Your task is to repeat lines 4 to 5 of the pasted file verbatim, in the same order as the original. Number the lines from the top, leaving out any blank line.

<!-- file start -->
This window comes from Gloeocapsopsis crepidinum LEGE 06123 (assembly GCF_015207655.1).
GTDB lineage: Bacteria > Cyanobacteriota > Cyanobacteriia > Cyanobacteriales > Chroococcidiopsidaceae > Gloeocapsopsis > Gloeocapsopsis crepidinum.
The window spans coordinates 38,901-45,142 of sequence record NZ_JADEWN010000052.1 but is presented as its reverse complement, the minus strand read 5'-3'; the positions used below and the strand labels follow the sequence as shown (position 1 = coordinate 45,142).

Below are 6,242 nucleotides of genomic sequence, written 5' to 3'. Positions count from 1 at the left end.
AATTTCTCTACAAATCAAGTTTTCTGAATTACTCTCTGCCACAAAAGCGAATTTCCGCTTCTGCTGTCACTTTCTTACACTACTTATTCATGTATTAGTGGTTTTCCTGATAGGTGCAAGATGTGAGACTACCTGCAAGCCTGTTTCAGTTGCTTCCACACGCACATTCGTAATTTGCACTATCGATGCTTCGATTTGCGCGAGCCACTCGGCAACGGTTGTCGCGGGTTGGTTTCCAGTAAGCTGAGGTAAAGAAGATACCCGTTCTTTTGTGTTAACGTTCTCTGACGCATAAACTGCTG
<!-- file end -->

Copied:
Below are 6,242 nucleotides of genomic sequence, written 5' to 3'. Positions count from 1 at the left end.
AATTTCTCTACAAATCAAGTTTTCTGAATTACTCTCTGCCACAAAAGCGAATTTCCGCTTCTGCTGTCACTTTCTTACACTACTTATTCATGTATTAGTGGTTTTCCTGATAGGTGCAAGATGTGAGACTACCTGCAAGCCTGTTTCAGTTGCTTCCACACGCACATTCGTAATTTGCACTATCGATGCTTCGATTTGCGCGAGCCACTCGGCAACGGTTGTCGCGGGTTGGTTTCCAGTAAGCTGAGGTAAAGAAGATACCCGTTCTTTTGTGTTAACGTTCTCTGACGCATAAACTGCTG